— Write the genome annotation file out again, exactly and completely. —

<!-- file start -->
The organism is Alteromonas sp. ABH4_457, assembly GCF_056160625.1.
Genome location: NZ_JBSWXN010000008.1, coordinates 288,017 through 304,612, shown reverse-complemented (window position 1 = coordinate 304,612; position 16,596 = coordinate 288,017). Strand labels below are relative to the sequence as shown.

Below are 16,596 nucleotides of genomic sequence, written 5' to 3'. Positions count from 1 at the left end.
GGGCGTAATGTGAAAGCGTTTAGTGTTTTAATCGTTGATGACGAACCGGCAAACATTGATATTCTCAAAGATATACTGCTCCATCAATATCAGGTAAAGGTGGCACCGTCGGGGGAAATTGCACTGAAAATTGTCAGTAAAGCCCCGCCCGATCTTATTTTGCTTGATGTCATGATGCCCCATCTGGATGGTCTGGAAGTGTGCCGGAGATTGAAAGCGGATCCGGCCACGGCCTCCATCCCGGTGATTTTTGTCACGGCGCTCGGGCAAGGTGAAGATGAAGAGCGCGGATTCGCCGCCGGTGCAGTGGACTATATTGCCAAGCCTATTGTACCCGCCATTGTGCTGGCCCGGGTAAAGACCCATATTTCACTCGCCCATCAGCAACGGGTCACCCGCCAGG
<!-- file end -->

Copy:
The organism is Alteromonas sp. ABH4_457, assembly GCF_056160625.1.
Genome location: NZ_JBSWXN010000008.1, coordinates 288,017 through 304,612, shown reverse-complemented (window position 1 = coordinate 304,612; position 16,596 = coordinate 288,017). Strand labels below are relative to the sequence as shown.

Below are 16,596 nucleotides of genomic sequence, written 5' to 3'. Positions count from 1 at the left end.
GGGCGTAATGTGAAAGCGTTTAGTGTTTTAATCGTTGATGACGAACCGGCAAACATTGATATTCTCAAAGATATACTGCTCCATCAATATCAGGTAAAGGTGGCACCGTCGGGGGAAATTGCACTGAAAATTGTCAGTAAAGCCCCGCCCGATCTTATTTTGCTTGATGTCATGATGCCCCATCTGGATGGTCTGGAAGTGTGCCGGAGATTGAAAGCGGATCCGGCCACGGCCTCCATCCCGGTGATTTTTGTCACGGCGCTCGGGCAAGGTGAAGATGAAGAGCGCGGATTCGCCGCCGGTGCAGTGGACTATATTGCCAAGCCTATTGTACCCGCCATTGTGCTGGCCCGGGTAAAGACCCATATTTCACTCGCCCATCAGCAACGGGTCACCCGCCAGG